While much of the available data used in the preparation of the following chapters relates to the Army, these issues are not solely an Army problem. Examples of the impacts of Navy and Air Force service have been used where available and it should be noted that the issue of mental fitness is not limited to any single service.

This monograph is divided into three parts. The first part places the issue of mental fitness and the military within a wider context of (mental) health and Australian society. It notes, however, aspects of this issue that are particular to military service. These include a growing appreciation of the fact that the military exposes its personnel to trauma and therefore experiences corresponding incidences of psychological injury; and that service in a totalising institution can significantly disrupt  individuals’ lives when that service comes to an end.

The second part maps the changing attitudes towards mental health and the ADF of a range of stakeholders. These include the federal parliament and the departments (both Defence and DVA). A growing awareness and increasingly sophisticated understanding of this issue is evident in the parliament, the military and the broader community. This corresponds with an increased level of services and support available to those who require it. Nevertheless, while the senior leadership of the ADF, Defence and DVA recognise the serious nature of the issue and are focused on helping those affected, these attitudes have not sufficiently permeated the low and mid-levels of their respective organisations. A disconnect has been noted between the attitudes of senior leadership and the services available, with better outcomes for those affected. Encouragingly, there exists a tangible appreciation amongst the ADF hierarchy that attitudinal and cultural change is not a found object, and there is commitment to continuous improvement and learning by doing evident from within this group. Another limitation is that while there is some consensus on what constitutes best practice psychological and medical care, there is no such thing as best practice macro-level policy models. While lessons can be learnt from the examples set by our partners in the US, UK, Canada and New Zealand, global policy settings are thought to be too context specific to allow for the adoption of an off-the-shelf product to address detailed policy requirements.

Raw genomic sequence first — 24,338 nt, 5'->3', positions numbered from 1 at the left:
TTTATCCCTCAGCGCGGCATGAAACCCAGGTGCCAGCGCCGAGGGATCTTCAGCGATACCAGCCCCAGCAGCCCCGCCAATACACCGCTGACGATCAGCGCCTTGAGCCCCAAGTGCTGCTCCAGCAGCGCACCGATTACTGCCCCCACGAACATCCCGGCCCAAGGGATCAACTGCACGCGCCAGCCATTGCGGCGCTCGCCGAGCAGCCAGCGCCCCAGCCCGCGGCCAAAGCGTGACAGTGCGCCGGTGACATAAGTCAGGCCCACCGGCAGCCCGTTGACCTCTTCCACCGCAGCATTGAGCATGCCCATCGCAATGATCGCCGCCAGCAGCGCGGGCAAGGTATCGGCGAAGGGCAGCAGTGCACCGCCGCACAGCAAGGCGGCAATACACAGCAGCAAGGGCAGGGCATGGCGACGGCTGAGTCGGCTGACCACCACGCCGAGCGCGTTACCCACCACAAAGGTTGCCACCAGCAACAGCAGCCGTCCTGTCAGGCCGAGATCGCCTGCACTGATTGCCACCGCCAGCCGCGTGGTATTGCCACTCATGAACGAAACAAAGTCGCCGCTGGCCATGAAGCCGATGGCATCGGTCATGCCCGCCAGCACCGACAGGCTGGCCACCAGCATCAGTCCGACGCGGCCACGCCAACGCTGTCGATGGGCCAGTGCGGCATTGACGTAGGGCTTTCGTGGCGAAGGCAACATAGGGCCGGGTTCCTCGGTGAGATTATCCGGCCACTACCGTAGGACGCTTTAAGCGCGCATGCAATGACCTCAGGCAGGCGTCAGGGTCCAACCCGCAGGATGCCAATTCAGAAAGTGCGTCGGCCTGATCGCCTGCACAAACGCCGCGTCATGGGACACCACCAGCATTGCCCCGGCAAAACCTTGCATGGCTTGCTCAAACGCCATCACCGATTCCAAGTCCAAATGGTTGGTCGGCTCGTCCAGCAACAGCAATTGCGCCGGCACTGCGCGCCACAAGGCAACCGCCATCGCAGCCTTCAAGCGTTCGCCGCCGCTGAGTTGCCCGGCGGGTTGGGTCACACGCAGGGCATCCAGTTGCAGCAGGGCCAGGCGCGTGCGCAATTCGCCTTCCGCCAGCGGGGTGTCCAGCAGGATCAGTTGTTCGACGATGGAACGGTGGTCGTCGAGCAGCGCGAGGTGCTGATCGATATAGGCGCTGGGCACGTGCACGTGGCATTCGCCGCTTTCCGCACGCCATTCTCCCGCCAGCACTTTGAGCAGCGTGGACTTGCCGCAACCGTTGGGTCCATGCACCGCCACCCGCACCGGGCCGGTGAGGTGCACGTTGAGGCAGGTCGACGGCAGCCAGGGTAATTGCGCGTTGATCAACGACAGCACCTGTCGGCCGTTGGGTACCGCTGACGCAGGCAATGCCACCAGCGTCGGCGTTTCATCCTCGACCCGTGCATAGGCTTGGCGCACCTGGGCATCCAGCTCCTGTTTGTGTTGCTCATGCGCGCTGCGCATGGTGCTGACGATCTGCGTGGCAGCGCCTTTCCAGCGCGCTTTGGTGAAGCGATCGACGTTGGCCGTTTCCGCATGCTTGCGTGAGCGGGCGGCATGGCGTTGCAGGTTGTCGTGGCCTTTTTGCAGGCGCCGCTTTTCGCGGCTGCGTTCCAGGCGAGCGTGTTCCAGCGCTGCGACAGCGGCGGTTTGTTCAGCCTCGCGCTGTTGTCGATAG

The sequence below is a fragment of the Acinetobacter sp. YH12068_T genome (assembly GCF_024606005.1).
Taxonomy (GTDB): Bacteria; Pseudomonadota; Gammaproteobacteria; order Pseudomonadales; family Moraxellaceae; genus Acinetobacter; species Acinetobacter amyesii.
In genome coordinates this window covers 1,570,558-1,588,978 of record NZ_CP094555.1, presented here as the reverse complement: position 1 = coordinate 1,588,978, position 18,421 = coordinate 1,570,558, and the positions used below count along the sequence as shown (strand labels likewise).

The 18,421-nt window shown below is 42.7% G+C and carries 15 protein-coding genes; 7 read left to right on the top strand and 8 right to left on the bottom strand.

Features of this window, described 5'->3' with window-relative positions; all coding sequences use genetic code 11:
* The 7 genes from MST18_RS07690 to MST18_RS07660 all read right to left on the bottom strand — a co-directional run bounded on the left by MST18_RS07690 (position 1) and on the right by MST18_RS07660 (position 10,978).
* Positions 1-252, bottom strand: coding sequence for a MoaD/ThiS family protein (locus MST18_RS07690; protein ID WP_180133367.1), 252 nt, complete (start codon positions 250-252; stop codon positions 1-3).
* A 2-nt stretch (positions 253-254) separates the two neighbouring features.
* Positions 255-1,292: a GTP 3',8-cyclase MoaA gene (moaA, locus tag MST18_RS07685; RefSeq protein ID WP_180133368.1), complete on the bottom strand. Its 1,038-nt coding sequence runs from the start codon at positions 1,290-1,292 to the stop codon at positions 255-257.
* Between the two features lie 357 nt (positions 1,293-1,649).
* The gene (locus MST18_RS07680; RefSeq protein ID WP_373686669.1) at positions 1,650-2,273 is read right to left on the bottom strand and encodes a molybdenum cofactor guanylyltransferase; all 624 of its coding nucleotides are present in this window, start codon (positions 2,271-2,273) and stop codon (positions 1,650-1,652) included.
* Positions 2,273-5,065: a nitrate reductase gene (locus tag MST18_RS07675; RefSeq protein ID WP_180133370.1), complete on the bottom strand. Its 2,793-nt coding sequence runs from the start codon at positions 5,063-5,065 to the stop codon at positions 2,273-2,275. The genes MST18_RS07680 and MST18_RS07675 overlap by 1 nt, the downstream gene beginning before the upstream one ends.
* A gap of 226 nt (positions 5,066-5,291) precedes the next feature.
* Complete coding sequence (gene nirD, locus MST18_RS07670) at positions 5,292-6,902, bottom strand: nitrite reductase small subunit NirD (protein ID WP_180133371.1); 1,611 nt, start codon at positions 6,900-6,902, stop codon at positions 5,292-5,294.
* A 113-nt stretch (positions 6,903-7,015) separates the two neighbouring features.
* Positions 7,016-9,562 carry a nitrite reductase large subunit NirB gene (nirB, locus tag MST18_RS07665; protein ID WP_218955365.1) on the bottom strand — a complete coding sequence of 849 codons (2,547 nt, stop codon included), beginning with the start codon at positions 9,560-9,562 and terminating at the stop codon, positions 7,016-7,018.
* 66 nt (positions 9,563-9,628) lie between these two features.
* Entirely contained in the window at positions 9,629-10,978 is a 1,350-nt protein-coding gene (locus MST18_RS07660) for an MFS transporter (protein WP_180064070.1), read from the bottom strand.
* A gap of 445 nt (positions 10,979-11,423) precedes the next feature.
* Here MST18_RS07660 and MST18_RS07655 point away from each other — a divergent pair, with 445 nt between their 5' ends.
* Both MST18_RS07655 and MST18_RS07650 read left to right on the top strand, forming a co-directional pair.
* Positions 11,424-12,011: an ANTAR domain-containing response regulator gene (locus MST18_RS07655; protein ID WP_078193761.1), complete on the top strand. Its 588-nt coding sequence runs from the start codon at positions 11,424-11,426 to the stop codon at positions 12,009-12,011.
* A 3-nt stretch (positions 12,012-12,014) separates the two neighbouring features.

The third part of the paper describes areas of significant progress and others where progress is required. The persistent issue of stigma acts as a reminder of the low starting point of knowledge and uninformed attitudes towards service-related psychological injuries. A hopeful note is struck by the 2nd Commando Regiment and its approach to dealing with the health and wellbeing of its workforce. Changing attitudes towards veterans has a shaping effect on broader attitudes towards service-related non-physical injuries. This monograph records examples of ESOs that provide an invaluable range of services and support to veterans. There is, however, a feeling that some advocacy and support groups appear to remain trapped in an entitlement mentality that sees DVA as the enemy with whom they must wage battles for compensation. Finally, the issue of preventative mental fitness will be introduced, investment in which is seen to have good prospects for improved outcomes.

The Government has not failed all veterans. The majority of ADF personnel go on to live productive and happy lives, having enjoyed their career in military service. Mirroring the attitudes of the broader community, attitudes in the ADF towards mental health have come a long way from a very low starting point. However, the results are not yet effective and without significant investment in this issue now, there is a risk that the mistakes of the Vietnam War will be replicated, creating another long legacy of psychological injury from recent and current deployments.


[1].       Australian Broadcasting Corporation (ABC), ‘Bringing the war home’, Four Corners, ABC TV, 9 March 2015.